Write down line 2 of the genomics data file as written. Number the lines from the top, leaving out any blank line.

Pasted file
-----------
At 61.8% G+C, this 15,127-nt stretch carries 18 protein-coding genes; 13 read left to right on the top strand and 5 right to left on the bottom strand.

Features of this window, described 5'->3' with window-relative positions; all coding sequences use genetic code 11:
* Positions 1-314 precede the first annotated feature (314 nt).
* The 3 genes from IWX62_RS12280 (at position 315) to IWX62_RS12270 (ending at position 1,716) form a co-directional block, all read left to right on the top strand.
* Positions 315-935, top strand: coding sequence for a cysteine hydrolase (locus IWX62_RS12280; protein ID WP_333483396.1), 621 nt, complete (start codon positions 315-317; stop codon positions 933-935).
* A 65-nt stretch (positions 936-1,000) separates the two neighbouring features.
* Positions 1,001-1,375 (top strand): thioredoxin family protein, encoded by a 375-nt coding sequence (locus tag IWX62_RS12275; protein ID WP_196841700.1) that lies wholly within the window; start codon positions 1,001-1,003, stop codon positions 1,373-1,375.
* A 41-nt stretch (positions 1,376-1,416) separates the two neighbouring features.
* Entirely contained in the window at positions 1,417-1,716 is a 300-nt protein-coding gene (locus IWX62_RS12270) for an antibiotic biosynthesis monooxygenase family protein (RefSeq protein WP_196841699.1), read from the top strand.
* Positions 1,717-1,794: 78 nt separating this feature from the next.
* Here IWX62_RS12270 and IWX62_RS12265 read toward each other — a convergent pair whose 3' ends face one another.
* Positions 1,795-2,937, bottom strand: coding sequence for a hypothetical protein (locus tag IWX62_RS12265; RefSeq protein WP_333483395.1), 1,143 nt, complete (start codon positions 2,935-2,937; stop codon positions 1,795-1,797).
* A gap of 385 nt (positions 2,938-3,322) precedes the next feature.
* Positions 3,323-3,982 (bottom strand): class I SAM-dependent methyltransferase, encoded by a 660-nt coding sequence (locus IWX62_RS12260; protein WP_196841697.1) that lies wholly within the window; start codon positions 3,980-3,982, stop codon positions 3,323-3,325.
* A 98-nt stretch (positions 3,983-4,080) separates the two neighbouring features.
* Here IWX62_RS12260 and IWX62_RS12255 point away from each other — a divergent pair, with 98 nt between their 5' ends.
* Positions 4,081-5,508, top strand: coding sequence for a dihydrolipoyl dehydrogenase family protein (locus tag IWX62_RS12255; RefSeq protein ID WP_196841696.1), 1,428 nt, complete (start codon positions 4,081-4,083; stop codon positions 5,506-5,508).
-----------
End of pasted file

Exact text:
Features of this window, described 5'->3' with window-relative positions; all coding sequences use genetic code 11: